Figure 4. Gedunin post-treatments revert zymosan-induced (A) knee joint edema, (B) total leukocyte and (C) neutrophil influx, (D) hyperalgesia and production of (E) IL-6, (F) TNF-α, (G) LTB4, (H) PGE2 10 h after stimulation. * p ≤ 0.05 vs. non stimulated group, + p ≤ 0.05 vs. stimulated group; # p ≤ 0.05 vs. zymosan group.
Figure 4. Gedunin post-treatments revert zymosan-induced (A) knee joint edema, (B) total leukocyte and (C) neutrophil influx, (D) hyperalgesia and production of (E) IL-6, (F) TNF-α, (G) LTB4, (H) PGE2 10 h after stimulation. * p ≤ 0.05 vs. non stimulated group, + p ≤ 0.05 vs. stimulated group; # p ≤ 0.05 vs. zymosan group.
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Our data demonstrate that gedunin presents the ability to revert the inflammatory process, which might be partially explained by the induction of antiinflammatory or resolutive pathways. It is well known that dysfunctional resolution of inflammation is an underlying feature of chronic inflammatory conditions, including arthritis. However, whether gedunin triggers mechanisms of resolution of inflammation, such as apoptosis, clearance of activated inflammatory cells and reparative cytokines, deserves further investigation. Gedunin has been described as a modulator of Hsp90 activity [60], which triggers the activation of the transcription factor Heat Shock Factor-1 and increases the expression levels of Hsp70 [17,61]. Hsp70is a chaperone that presents antiinflammatory properties, as shown in several experimental models, including brain injury and myocardial ischemia [62,63]. Hsp70 has been shown to be expressed in rheumatoid arthritis synovial tissue and synovial fibroblast-like cells from patients with osteoarthritis and has been correlated with the amelioration of articular inflammation in patients with arthritis [64,65]. Collectively, these reports suggest a mechanism by which gedunin reverses zymosan-induced articular inflammation. In addition to that, Hsp90 has been reported to participate in the post-transcriptional control of cytokine production, including TNF-α [18]. This might be explained by the fact that nuclear factor related to kappa-B-binding protein is described as a client protein of Hsp90, which is in turn essential for the sustained NF-κB activity [66,67,68]. In line with this, we have previously demonstrated that gedunin impairs NF-kB nuclear translocation [21], which is known to be crucial for the expression of COX-2 and, therefore, limiting prostanoid production [69,70].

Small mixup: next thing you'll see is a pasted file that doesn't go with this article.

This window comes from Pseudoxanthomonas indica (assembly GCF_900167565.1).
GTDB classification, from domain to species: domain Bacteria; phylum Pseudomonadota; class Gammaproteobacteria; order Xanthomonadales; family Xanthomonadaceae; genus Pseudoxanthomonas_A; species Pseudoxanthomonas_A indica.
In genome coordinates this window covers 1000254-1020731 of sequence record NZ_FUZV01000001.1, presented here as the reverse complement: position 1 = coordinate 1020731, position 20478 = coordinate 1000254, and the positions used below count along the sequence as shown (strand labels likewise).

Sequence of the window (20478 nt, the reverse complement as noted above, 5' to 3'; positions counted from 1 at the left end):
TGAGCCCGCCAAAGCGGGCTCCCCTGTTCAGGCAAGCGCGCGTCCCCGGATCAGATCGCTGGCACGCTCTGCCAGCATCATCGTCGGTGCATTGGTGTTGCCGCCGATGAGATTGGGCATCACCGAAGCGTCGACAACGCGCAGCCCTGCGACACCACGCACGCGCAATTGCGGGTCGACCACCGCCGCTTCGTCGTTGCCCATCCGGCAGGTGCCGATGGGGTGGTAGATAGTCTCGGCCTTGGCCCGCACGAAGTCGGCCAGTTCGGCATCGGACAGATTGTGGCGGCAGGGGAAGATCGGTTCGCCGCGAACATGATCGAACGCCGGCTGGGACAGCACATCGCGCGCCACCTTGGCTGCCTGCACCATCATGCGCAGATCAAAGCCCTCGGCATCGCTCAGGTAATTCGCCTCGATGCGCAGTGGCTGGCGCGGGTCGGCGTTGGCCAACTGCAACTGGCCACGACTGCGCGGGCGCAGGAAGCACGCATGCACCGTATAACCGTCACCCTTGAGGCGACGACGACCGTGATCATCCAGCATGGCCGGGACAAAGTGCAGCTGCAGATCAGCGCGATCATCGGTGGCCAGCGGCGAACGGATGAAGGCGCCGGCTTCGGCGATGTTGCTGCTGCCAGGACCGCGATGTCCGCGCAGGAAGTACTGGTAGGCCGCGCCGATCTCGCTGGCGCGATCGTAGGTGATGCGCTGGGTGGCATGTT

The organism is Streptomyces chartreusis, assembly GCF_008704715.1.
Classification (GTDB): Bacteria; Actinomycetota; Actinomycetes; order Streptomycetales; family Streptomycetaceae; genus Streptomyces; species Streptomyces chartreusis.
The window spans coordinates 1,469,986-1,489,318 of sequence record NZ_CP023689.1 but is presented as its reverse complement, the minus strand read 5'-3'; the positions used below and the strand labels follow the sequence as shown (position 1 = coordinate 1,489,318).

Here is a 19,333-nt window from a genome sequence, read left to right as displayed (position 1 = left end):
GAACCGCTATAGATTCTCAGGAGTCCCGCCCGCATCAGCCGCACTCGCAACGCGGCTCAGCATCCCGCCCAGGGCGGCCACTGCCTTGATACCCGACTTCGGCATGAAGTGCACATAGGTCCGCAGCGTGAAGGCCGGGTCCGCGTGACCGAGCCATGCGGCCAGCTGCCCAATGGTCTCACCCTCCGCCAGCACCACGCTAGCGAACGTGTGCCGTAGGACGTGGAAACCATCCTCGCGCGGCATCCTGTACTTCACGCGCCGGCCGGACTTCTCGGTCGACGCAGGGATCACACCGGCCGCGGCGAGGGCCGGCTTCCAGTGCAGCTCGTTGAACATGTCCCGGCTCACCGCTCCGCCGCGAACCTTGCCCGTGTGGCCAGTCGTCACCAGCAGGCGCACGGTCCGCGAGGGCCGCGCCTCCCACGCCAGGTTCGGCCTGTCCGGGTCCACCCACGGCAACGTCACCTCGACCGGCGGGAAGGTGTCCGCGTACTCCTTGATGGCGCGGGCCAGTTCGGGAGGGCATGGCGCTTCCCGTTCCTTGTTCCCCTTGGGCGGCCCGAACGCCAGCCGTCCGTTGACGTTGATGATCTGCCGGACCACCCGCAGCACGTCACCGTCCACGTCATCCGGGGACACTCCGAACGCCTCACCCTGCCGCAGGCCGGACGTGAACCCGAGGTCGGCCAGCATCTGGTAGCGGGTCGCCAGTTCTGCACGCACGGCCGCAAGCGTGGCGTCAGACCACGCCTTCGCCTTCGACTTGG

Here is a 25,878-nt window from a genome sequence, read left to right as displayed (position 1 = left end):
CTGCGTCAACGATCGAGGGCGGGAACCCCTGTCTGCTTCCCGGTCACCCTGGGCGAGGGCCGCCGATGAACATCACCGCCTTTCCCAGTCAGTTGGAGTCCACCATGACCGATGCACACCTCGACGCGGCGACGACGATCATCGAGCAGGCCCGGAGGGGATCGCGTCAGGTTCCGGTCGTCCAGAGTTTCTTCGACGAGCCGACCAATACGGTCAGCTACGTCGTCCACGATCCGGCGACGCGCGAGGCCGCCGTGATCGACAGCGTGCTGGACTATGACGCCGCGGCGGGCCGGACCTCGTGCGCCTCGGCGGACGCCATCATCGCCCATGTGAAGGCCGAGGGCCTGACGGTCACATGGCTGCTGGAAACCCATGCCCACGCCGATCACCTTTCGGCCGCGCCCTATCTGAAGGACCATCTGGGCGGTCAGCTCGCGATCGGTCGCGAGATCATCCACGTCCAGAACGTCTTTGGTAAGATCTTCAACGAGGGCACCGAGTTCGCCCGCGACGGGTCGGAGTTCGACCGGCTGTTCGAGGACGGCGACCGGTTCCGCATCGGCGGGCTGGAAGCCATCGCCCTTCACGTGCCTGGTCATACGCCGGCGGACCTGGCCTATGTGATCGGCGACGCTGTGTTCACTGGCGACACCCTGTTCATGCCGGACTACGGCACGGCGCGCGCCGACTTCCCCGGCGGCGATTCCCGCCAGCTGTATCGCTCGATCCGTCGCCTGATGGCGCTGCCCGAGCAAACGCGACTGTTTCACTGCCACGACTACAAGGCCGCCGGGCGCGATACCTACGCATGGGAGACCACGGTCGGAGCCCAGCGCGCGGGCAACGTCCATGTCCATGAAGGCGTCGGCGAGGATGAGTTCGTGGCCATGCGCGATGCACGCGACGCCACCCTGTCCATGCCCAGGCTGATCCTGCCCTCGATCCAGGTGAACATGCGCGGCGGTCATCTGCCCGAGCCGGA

2.5. Gedunin Modulates Macrophage Activation in Vitro